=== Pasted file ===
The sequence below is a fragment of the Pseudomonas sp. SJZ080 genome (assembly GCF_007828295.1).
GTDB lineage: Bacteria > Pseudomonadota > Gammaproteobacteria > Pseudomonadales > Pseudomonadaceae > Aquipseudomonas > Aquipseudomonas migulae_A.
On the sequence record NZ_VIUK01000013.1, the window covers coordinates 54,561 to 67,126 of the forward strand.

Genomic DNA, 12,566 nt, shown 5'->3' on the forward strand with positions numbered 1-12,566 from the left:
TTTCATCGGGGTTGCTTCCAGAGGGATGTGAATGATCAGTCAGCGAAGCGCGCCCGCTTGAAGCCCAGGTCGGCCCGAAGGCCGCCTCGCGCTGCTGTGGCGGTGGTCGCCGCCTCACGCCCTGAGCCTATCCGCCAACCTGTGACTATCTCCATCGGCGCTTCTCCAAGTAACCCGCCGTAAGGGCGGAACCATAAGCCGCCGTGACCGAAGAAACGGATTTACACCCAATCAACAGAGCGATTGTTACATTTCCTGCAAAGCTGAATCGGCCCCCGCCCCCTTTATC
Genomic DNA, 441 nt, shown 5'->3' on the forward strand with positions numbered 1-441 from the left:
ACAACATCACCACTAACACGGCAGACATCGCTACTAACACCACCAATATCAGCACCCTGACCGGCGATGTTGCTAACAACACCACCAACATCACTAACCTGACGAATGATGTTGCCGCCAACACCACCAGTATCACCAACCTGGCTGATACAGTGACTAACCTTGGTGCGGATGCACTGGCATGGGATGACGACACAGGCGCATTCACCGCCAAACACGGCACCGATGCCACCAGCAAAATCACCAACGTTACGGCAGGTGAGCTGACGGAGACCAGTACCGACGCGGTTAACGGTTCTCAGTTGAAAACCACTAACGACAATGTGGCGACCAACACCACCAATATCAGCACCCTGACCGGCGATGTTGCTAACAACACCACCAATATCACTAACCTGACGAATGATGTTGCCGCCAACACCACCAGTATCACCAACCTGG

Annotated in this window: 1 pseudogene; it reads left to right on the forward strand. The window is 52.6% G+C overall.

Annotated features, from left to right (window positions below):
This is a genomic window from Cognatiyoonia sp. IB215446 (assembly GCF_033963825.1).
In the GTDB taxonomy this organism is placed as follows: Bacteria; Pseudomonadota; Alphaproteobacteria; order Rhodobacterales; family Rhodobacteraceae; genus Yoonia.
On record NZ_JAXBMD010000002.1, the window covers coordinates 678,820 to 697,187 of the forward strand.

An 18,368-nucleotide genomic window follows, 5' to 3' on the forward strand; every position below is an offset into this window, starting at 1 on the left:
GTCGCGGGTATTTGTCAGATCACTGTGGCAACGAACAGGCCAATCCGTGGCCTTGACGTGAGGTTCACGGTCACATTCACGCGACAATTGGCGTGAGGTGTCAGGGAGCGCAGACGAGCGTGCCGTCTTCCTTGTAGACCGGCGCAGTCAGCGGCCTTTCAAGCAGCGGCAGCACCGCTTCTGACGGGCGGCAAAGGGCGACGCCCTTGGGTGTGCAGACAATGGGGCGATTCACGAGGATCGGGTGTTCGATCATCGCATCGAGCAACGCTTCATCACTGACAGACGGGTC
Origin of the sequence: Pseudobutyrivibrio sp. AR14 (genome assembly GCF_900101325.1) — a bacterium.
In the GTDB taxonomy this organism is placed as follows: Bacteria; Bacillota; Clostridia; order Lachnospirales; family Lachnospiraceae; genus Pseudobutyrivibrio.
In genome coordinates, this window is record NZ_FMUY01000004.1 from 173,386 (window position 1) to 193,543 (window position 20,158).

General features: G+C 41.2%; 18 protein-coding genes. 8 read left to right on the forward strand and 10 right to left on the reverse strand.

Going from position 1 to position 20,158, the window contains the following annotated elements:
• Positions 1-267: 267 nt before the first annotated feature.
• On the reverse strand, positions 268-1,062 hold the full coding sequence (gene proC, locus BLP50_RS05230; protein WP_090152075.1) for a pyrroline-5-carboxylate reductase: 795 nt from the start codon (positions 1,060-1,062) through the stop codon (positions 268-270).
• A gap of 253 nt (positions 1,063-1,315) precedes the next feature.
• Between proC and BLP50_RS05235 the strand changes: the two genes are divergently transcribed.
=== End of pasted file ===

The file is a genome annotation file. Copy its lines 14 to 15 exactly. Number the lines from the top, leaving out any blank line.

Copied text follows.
GTCGCGGGTATTTGTCAGATCACTGTGGCAACGAACAGGCCAATCCGTGGCCTTGACGTGAGGTTCACGGTCACATTCACGCGACAATTGGCGTGAGGTGTCAGGGAGCGCAGACGAGCGTGCCGTCTTCCTTGTAGACCGGCGCAGTCAGCGGCCTTTCAAGCAGCGGCAGCACCGCTTCTGACGGGCGGCAAAGGGCGACGCCCTTGGGTGTGCAGACAATGGGGCGATTCACGAGGATCGGGTGTTCGATCATCGCATCGAGCAACGCTTCATCACTGACAGACGGGTC
Origin of the sequence: Pseudobutyrivibrio sp. AR14 (genome assembly GCF_900101325.1) — a bacterium.